We divided patients, who presented with RP and who had not been classified as SSc by the previous classification criteria, into two groups according to the 2013 ACR/EULAR classification criteria (17 patients were reclassified as SSc and 47 were not), and compared their variables. There were no significant differences in age, sex, RP duration or the presence of accompanying autoimmune diseases between the two groups. The mean 2013 ACR/EULAR classification criteria score in patients reclassified as SSc was 10.5, while that in patients not reclassified was 6.1 (Table 2). In particular, the reclassified patients showed increased frequencies of sclerodactyly, digital tip ulcer, telangiectasia, abnormal nailfold capillaries and the presence of anti-centromere antibody (Table 2). When we applied Bonferroni correction to the statistical analysis, variables with statistical significance still showed Bonferroni-adjusted P value <0.05.
Table 2

Comparison of variables between patients who were or were not reclassified as systemic sclerosis according to the 2013 ACR/EULAR classification criteria for systemic sclerosis

Variables

Patients reclassified as systemic sclerosis (N = 17)

Patients not reclassified as systemic sclerosis (N = 47)

P value

P value *

Characteristics

    

  Age (years old)

48.9 ± 12.4

51.7 ± 15.1

NS

 

  Sex, female (N (%))

17 (100)

41 (87.2)

NS

 

  Raynaud’s phenomenon duration (years)

3.4 ± 2.4

6.1 ± 9.0

NS

 

The 2013 ACR/EULAR classification criteria score

10.5 ± 1.8

6.1 ± 1.7

<0.001

<0.001

Autoimmune disease accompanied (N (%))

10 (58.8)

23 (48.9)

NS

 

  Sjögren syndrome

4 (23.5)

11 (223.4)

NS

 

  Systemic lupus erythematosus

4 (23.5)

4 (8.5)

NS

 

  Mixed connective tissue disease

2 (11.8)

3 (6.4)

NS

 

  Rheumatoid arthritis

2 (11.8)

1 (2.1)

NS

 

  Inflammatory myopathy

1 (5.9)

1 (2.1)

NS

 

Clinical manifestations (N (%))

    

  Scleroderma (proximal)

0 (0)

0 (0)

NS

 

  Puffy finger

12 (70.6)

22 (46.8)

NS

 

  Sclerodactyly

6 (35.2)

1 (2.1)

<0.001

<0.001

  Digital tip ulcer

2 (11.8)

0 (0)

0.017

0.034

  Fingertip pitting scar

0 (0)

0 (0)

NS

 

  Telangiectasia

5 (29.4)

2 (4.3)

0.004

0.008

  Abnormal nailfold capillaries

17 (100)

29 (61.7)

0.003

0.006

  Pulmonary arterial hypertension

0 (0)

1 (2.1)

NS

 

  Interstitial lung disease*

2 (11.8)

3 (6.4)

NS

 

Autoantibodies (N (%))

    

  Antinuclear antibody (centromere)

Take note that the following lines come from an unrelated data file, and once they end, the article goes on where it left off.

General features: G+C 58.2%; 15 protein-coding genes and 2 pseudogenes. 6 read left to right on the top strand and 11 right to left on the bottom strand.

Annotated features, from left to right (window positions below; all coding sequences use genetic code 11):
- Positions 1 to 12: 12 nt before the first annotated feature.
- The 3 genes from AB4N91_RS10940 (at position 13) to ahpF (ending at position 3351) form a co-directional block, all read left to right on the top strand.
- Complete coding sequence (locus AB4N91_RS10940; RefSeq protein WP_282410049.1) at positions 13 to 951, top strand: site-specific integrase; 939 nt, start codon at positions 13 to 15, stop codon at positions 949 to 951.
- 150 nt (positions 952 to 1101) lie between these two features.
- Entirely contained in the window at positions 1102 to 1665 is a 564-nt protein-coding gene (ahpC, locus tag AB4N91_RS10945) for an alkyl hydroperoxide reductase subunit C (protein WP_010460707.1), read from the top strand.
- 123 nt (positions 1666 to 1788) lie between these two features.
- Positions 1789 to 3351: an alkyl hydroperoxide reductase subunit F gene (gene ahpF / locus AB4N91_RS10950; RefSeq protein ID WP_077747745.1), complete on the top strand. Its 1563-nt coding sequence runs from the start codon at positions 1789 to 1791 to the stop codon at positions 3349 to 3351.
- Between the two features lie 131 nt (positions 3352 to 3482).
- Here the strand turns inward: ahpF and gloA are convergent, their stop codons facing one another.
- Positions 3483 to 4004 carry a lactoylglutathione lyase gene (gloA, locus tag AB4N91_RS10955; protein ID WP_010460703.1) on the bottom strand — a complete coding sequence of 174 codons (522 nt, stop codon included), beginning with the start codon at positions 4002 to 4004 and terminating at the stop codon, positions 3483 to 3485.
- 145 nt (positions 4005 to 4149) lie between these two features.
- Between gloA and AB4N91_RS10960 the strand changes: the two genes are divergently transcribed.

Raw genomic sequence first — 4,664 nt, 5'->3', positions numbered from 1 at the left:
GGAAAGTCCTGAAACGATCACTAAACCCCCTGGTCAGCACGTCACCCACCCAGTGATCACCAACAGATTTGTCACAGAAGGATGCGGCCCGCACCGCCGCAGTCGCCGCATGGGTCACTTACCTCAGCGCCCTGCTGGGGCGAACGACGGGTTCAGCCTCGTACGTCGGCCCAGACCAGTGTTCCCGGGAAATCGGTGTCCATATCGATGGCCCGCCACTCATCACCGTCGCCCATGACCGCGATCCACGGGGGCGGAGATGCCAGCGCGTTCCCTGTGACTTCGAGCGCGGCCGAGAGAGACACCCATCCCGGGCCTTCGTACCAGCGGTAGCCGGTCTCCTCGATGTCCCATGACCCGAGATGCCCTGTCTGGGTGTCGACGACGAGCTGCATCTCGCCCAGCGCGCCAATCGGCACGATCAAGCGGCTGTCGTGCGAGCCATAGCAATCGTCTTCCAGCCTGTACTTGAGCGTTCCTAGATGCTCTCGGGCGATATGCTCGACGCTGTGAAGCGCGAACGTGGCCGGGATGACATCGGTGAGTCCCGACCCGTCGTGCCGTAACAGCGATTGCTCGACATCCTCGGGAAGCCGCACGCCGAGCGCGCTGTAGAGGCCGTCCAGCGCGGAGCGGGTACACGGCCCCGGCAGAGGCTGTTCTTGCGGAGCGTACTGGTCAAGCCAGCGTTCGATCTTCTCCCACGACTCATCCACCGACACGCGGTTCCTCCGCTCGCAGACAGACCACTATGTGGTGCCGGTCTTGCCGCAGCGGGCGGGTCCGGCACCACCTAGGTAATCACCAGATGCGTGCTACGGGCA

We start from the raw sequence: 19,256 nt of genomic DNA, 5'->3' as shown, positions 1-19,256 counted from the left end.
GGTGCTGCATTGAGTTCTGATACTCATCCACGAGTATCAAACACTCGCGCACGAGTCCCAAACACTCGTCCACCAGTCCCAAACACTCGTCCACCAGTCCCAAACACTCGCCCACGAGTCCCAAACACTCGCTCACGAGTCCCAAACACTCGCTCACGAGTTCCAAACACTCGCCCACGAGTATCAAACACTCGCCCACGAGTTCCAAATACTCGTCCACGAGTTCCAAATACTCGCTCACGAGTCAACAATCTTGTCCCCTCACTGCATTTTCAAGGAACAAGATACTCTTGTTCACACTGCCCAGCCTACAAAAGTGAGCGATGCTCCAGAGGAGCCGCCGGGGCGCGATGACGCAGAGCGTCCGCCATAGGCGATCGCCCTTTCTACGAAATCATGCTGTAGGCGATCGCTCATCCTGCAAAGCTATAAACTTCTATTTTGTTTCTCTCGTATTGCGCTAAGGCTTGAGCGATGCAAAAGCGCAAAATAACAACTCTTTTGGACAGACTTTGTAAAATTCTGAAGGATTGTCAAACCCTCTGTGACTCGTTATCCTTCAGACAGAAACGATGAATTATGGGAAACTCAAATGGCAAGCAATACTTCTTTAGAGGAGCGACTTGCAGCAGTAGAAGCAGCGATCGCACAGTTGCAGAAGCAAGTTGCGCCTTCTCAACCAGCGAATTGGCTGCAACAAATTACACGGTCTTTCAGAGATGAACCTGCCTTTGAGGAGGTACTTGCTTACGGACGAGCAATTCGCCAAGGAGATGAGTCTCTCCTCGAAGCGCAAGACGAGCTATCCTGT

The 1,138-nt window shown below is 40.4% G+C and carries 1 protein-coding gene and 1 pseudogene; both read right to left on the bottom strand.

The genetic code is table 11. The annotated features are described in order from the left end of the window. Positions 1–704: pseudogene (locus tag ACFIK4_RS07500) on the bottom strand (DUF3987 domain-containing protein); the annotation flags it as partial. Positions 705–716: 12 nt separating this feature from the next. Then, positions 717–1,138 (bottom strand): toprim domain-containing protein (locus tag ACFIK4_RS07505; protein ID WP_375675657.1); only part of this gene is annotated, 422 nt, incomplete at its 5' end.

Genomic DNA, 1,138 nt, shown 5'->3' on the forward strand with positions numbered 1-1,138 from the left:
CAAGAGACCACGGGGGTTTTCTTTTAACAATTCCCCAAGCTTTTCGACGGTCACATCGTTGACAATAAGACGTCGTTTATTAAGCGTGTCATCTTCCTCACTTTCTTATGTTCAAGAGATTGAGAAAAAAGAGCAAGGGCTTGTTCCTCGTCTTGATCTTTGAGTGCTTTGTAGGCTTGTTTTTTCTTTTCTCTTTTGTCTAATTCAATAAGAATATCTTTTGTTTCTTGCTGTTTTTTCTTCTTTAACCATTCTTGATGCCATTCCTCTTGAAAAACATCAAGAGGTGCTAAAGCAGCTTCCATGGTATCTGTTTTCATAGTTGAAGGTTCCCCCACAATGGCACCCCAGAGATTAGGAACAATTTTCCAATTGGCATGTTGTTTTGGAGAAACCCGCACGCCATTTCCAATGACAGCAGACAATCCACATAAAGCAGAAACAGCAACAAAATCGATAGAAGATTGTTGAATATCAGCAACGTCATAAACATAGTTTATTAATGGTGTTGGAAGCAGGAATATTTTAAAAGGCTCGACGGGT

9 (52.9)

16 (34.0)

NS

 

  Anti-centromere antibody

11 (64.7)

11 (23.4)

0.002

0.004

  Anti-Scl-70 antibody

0 (0)

2 (4.3)

NS

 

Values are expressed as N (%) or mean ± standard deviation. P value* = Bonferroni-adjusted P value among variables with statistical significance. ACR, American College of Rheumatology; EULAR, The European League Against Rheumatism; NS, not significant.

Comparison of variables between patients who were newly classified as SSc and those who had been previously classified as SSc

When we applied the 2013 ACR/EULAR classification criteria to patients who had been classified as SSc by the 1980 ACR classification criteria, we found that all of the patients with SSc also met the new classification criteria. We compared variables between the newly classified and previously classified patients; the results are summarised in Table 3. There were no significant differences in age or sex between the two groups. The previously classified patients exhibited higher 2013 ACR/EULAR classification criteria scores than the newly classified ones (19.1 vs. 10.5, P <0.001). Nineteen (31.7%) of the previously classified patients presented with fingertip pitting scar, but none of the newly classified patients did. In addition, sclerodactyly and interstitial lung disease were more frequent in the previously classified patients, while telangiectasia was more frequent in the newly classified patients. The detection rates of antinuclear antibody (centromere) and anti-centromere antibody in the newly classified patients were higher than those in previously classified patients. However, anti-Scl-70 antibody was only detected in the previously classified patients. When we applied Bonferroni correction to the statistical analysis, variables with statistical significance still showed Bonferroni-adjusted P value <0.05.
Table 3

Comparison of variables between patients who were newly classified as systemic sclerosis according to the 2013 ACR/EULAR classification criteria for systemic sclerosis and those who had been previously classified

Variables

Patients newly classified as systemic sclerosis (N = 17)

Patients previously classified as systemic sclerosis (N = 60)

P value

P value *

Characteristics

    

  Age (years old)

48.9 ± 12.4

51.1 ± 13.1

NS

 

  Sex, female (N (%))

17 (100)

52 (86.7)

NS

 

The 2013 ACR/EULAR classification criteria score

10.5 ± 1.8

19.1 ± 5.1

<0.001

<0.001

Clinical manifestations (N (%))

    

  Scleroderma (proximal)

0 (0)

40 (66.7)

<0.001

<0.001

  Puffy finger

12 (70.6)

27 (45.0)

NS

 

  Sclerodactyly

6 (35.2)

55 (91.7)

<0.001

<0.001

  Digital tip ulcer

2 (11.8)

20 (33.3)

NS

 

  Fingertip pitting scar

0 (0)

19 (31.7)

0.008

0.016

  Telangiectasia

5 (29.4)

5 (8.3)

0.022

0.044

  Abnormal nailfold capillaries

17 (100)

56 (93.3)

NS

 

  Pulmonary arterial hypertension

0 (0)

3 (5.0)

NS

 

  Interstitial lung disease*

2 (11.8)

29 (48.3)

0.007

0.014

Autoantibodies (N (%))

    

  Antinuclear antibody (centromere)

9 (52.9)

12 (20.0)

0.007

0.014

  Anti-centromere antibody

11 (64.7)

13 (21.6)

0.001

0.002

  Anti-Scl-70 antibody

0 (0)

29 (48.3)

<0.001

<0.001

Values are expressed as N (%) or mean ± standard deviation. P value* = Bonferroni-adjusted P value among variables with statistical significance. ACR, American College of Rheumatology; EULAR, The European League Against Rheumatism; NS, not significant.

The predictive value of reclassification strategy